After a flirtation with auburn hair color in high school and some serious bleach in college, I went au naturale. But recently, the few-and-far-between white hairs that I began to pluck in my mid-30s are now threatening to become a bald spot if I keep up the practice.
It’s time for natural hair color.
Natural hair colors typically eschew coal tar, peroxide, benzene, ammonia, toluene, paraphenylenediamine and other toxic chemicals omnipresent in conventional hair dyes—things that I most definitely want to avoid.
Even the FDA warns that conventional hair dyes can cause respiratory problems, hair loss and skin irritation—among other problems.
Some gnarly chemicals in conventional hair dye such as lead acetate are actually banned for cosmetic use in the European Union. Lead acetate is a neurotoxin that can actually cause fetal mortality if you use it when you’re pregnant. Think about what that stuff does to the ecosystem when it goes down the drain.
To be effective, natural hair color doesn’t just have to forego toxic ingredients—it’s got to change your hair color, too. Otherwise, what’s the point? What’s a graying green girl to do—aside from learning to love her true colors? First, look for a natural hair color brand that is free of the chemicals listed above, as well as parabens, propylene glycol and resorcinol, while maintaining low levels of PPD, also known as pigment.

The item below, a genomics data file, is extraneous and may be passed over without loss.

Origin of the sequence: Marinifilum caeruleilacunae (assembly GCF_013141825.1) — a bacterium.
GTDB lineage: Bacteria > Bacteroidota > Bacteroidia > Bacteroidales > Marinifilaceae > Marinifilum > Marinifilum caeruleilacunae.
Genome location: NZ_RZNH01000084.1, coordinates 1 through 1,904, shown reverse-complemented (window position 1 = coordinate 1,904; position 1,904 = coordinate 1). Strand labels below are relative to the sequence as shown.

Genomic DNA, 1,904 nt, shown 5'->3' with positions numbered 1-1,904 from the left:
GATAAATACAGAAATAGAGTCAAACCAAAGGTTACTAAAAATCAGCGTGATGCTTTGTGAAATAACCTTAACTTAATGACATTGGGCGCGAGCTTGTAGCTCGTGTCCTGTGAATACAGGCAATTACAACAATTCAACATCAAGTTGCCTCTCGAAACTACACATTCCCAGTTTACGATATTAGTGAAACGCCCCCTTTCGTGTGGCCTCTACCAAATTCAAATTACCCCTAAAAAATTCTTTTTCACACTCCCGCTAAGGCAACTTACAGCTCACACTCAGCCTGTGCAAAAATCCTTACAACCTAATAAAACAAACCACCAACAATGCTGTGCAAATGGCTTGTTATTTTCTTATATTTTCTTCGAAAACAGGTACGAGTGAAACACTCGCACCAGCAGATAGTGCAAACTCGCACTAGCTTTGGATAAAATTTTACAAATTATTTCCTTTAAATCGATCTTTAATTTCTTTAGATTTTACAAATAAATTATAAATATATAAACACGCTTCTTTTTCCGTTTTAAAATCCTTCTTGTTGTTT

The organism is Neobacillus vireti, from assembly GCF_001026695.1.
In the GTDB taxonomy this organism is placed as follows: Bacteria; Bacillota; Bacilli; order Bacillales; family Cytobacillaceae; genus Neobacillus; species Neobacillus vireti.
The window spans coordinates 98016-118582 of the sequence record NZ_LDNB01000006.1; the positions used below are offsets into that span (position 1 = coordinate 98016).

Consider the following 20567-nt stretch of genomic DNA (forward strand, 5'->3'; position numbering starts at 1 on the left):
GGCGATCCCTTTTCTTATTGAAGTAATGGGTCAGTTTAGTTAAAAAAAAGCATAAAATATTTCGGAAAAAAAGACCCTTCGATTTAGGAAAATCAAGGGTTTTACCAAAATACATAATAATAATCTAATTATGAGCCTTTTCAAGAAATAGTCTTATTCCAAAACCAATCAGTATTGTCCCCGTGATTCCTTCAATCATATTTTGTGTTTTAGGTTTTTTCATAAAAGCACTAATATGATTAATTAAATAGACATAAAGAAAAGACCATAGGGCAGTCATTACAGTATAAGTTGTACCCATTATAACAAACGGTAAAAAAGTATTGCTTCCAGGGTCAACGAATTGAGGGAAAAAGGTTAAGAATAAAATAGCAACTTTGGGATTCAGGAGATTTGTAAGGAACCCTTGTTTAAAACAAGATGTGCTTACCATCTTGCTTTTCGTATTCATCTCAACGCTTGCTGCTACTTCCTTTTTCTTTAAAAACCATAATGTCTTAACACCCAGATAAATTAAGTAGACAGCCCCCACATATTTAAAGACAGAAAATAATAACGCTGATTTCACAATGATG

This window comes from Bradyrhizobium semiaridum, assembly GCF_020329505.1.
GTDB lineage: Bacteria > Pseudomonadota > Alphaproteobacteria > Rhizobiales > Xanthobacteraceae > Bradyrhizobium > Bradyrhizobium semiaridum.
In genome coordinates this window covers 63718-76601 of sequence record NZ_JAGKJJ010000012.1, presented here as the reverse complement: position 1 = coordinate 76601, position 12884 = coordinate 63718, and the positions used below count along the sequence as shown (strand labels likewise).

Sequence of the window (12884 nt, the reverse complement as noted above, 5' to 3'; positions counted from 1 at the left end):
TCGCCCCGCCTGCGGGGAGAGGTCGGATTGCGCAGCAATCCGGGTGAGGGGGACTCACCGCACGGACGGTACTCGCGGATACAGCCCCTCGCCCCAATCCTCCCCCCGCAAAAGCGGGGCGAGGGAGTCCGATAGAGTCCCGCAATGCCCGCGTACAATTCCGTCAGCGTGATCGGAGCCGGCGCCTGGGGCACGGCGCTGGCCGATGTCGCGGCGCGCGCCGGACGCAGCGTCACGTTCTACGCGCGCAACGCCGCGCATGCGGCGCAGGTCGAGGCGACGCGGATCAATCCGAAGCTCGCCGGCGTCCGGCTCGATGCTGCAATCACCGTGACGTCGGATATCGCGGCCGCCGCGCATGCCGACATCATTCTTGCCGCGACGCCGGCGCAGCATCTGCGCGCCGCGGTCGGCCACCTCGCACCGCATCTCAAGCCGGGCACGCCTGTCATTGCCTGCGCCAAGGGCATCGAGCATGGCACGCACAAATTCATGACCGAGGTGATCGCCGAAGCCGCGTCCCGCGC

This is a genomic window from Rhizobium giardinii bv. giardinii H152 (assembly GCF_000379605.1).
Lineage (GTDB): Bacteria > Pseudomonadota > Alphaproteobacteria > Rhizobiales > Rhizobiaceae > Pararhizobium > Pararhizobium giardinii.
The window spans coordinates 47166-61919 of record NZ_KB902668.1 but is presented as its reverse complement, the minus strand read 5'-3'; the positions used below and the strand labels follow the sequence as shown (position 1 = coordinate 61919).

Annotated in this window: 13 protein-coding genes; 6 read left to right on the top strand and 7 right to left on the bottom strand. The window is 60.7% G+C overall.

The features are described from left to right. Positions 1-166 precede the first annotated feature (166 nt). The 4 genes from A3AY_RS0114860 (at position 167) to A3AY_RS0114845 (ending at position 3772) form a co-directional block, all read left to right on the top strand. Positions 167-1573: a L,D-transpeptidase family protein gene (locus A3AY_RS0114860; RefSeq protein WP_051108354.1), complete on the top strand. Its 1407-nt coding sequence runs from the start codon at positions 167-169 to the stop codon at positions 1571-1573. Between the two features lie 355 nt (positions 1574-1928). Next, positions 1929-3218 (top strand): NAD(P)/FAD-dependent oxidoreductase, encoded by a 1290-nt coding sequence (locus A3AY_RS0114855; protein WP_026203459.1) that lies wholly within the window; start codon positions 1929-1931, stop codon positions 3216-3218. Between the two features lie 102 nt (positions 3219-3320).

But the whole point of dyeing is actually changing the color of your hair—gray and all. To be effective, natural hair color doesn’t just have to forego toxic ingredients—it’s got to work, too. Otherwise, what’s the point?
I did a little informal research among a group of natural hair coloring friends and these two brands kept popping up as the ones that work best: EcoColors and Tints of Nature, which provide permanent and semi-permanent options.
I might have to give them a whirl. Now the only question is: auburn or blonde?